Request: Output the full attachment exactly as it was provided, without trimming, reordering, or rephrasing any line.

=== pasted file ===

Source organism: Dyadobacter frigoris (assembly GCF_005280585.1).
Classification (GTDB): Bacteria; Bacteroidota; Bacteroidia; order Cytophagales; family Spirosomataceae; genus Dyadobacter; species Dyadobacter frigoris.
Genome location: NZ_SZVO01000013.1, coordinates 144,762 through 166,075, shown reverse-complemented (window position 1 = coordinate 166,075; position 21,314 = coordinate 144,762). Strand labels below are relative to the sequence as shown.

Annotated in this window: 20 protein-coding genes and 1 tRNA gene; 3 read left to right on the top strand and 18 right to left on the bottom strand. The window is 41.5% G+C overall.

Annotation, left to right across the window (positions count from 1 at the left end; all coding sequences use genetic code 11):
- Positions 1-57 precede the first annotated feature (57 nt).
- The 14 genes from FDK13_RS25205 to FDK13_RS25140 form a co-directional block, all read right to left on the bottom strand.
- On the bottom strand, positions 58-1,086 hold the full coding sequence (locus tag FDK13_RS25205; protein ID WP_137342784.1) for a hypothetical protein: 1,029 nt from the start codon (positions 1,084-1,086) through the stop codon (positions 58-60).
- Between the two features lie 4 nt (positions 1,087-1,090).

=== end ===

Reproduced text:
Source organism: Dyadobacter frigoris (assembly GCF_005280585.1).
Classification (GTDB): Bacteria; Bacteroidota; Bacteroidia; order Cytophagales; family Spirosomataceae; genus Dyadobacter; species Dyadobacter frigoris.
Genome location: NZ_SZVO01000013.1, coordinates 144,762 through 166,075, shown reverse-complemented (window position 1 = coordinate 166,075; position 21,314 = coordinate 144,762). Strand labels below are relative to the sequence as shown.

Annotated in this window: 20 protein-coding genes and 1 tRNA gene; 3 read left to right on the top strand and 18 right to left on the bottom strand. The window is 41.5% G+C overall.

Annotation, left to right across the window (positions count from 1 at the left end; all coding sequences use genetic code 11):
- Positions 1-57 precede the first annotated feature (57 nt).
- The 14 genes from FDK13_RS25205 to FDK13_RS25140 form a co-directional block, all read right to left on the bottom strand.
- On the bottom strand, positions 58-1,086 hold the full coding sequence (locus tag FDK13_RS25205; protein ID WP_137342784.1) for a hypothetical protein: 1,029 nt from the start codon (positions 1,084-1,086) through the stop codon (positions 58-60).
- Between the two features lie 4 nt (positions 1,087-1,090).